Who they are
As a group, Library Lovers have noticeably higher proportions of women, married adults, and parents with minor children living at home. They are more likely to be well-educated and relatively upscale in household income, but there are signs of economic challenge among them, too:
- Gender: Library Lovers are the most heavily female-dominated group: 62% of them are women, and only 38% are men.
- Age: Their median age is 44, making this one of the younger groups, but more than a decade older collectively than the Young and Restless group.
- Income and jobs: They are a somewhat upscale group in terms of household income: 39% live in households earning more than $50,000. Still, relatively high proportions of them don’t work (21%) or have part-time jobs (17%) and 25% say they are looking for jobs. That is likely related to the fact that 23% of them have lost a job or seen a significant decline in household income in the past 12 months. Some 17% are students and 42% work full time.
- Education: 41% have college degrees or graduate degrees, ranking them among the highest group; and another 31% have taken some college courses.
- Marriage and parenting: 59% are married or living with a partner, and 40% are parents of minor children—both the highest proportion among any group.
Other lifestyle notes
Library Lovers are spread across community types, reflecting the general distribution of the population. There are indications that most are deeply connected to their communities, wherever they live. For instance, 84% rate their communities as “excellent” or “good,” and they are tied for the highest ranking group with Information Omnivores in believing their own voices matter in community affairs: 81% say they think people like them have a big or moderate impact on their communities.
They are also more likely to be active in socializing with their family and friends: 83% socialize with family and friends in some form (whether in person, on the phone, or online) on a daily basis. And they are quite likely to know their neighbors: 33% know all their neighbors, a higher proportion than almost any group.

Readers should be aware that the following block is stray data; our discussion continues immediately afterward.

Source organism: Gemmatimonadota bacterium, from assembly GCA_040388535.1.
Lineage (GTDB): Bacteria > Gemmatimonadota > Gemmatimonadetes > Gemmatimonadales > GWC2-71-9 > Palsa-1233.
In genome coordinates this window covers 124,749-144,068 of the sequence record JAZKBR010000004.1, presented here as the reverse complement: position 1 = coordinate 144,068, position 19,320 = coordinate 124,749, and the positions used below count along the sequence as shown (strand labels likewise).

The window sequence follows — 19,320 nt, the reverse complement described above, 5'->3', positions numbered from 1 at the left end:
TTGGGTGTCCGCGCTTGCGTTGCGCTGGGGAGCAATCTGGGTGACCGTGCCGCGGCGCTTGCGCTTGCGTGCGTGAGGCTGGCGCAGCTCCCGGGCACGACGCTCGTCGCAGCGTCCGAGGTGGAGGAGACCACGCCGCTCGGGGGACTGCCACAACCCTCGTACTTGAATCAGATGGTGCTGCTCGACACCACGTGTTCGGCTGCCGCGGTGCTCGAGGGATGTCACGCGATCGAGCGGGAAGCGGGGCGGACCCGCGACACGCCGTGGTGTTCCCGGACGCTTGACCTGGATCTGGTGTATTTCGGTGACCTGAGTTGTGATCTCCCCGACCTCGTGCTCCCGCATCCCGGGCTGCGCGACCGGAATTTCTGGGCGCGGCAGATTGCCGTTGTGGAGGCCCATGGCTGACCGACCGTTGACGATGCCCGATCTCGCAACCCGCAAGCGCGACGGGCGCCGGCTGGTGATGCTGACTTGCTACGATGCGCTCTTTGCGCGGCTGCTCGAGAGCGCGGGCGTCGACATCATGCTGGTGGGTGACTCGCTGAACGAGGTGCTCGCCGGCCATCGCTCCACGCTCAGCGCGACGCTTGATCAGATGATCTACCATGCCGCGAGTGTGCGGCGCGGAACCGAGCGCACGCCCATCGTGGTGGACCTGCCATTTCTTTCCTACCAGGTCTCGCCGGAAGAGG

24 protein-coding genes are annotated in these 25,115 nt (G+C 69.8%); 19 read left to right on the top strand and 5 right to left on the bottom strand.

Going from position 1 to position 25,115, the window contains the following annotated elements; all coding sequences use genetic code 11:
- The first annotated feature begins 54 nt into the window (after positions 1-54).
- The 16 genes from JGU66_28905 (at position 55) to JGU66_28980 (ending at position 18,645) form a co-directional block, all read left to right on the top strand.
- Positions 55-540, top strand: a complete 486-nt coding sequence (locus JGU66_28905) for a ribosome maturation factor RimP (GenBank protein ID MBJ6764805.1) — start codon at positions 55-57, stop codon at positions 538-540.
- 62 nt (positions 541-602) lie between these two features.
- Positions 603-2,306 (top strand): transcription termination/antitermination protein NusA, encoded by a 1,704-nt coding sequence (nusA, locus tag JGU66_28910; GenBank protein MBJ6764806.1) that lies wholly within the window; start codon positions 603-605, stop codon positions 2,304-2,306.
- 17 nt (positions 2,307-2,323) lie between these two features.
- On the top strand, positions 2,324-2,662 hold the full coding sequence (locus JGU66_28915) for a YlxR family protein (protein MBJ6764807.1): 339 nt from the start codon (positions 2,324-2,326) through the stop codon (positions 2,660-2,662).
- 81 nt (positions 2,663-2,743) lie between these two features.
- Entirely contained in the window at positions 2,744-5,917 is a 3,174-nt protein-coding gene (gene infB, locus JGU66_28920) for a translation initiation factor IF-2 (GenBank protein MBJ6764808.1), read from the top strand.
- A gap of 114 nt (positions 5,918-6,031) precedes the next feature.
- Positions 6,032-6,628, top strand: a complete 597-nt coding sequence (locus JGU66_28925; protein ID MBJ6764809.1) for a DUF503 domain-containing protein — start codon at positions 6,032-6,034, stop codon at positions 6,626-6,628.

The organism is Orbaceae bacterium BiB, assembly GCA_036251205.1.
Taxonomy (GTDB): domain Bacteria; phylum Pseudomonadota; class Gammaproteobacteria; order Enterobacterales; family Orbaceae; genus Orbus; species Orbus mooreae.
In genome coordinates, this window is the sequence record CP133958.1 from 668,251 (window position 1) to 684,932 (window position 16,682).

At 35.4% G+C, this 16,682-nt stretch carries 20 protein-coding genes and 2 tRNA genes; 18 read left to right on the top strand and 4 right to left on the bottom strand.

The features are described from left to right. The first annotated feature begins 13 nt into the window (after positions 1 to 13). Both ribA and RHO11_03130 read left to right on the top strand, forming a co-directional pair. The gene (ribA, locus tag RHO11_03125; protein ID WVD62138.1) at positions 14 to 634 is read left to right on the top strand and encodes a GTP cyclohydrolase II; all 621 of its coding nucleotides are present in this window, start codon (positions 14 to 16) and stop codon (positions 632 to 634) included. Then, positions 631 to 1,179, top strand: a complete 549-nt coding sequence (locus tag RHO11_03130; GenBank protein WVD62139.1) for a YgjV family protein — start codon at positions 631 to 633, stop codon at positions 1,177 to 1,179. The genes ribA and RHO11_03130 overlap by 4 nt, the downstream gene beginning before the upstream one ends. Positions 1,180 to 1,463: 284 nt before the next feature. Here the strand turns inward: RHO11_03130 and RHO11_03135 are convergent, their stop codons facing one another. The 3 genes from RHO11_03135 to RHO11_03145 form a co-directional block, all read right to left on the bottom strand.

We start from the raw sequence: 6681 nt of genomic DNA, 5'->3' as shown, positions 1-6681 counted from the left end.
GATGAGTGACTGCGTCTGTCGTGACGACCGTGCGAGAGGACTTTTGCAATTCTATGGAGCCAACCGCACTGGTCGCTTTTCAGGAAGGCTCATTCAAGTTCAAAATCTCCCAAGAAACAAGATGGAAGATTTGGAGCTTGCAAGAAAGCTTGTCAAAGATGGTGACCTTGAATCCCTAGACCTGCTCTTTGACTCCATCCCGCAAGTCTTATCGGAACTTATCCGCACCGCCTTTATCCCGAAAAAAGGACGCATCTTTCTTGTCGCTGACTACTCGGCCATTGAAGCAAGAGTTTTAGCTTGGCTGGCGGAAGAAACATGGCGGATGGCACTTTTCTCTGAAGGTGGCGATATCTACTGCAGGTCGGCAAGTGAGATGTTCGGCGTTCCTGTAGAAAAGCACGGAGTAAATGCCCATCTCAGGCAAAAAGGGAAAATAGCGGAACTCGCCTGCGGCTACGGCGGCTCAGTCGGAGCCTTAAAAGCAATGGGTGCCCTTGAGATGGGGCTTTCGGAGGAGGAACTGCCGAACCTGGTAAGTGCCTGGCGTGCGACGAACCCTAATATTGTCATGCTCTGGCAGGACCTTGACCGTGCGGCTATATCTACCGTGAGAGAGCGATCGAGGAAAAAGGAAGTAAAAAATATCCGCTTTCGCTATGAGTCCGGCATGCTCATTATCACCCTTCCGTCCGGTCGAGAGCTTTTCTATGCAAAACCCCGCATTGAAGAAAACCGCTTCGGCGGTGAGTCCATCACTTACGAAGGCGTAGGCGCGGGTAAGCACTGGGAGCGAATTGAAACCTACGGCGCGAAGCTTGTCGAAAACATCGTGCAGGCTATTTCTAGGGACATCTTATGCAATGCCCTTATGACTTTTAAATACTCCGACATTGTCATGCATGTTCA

Library Lovers’ higher levels of library use are part of a broader pattern of engagement with their communities. They are significantly more likely to visit bookstores, museums, or concerts than most other groups, and to attend sporting events.
Politically, 35% are Democrats (compared with 31% of the full population) and 28% identify as liberal (compared with 23% of the full population).
Technology and information habits
The lives of Library Lovers are much more likely than other groups to be full of both books and technology. They are the heaviest book readers, and they are the most likely to favor borrowing books over buying them—though they are also frequent patrons of bookstores. They have some of the highest rates of internet users, mobile connectivity, and ownership of e-readers and tablet computers, and outpace most other groups in overall social networking site and Twitter usage.
Library Lovers are over-index on many measures of technology use, particularly compared with several other groups: 95% use the internet, and among internet users, 76% use social media. Fully 72% say it would be easy for them to use a library website.
Defining information traits
The singular defining distinction of Library Lovers’ information habits is how much they love books, reading, and information:
- Library Lovers read an average (mean) of 27 books last year, and a median of 12 books.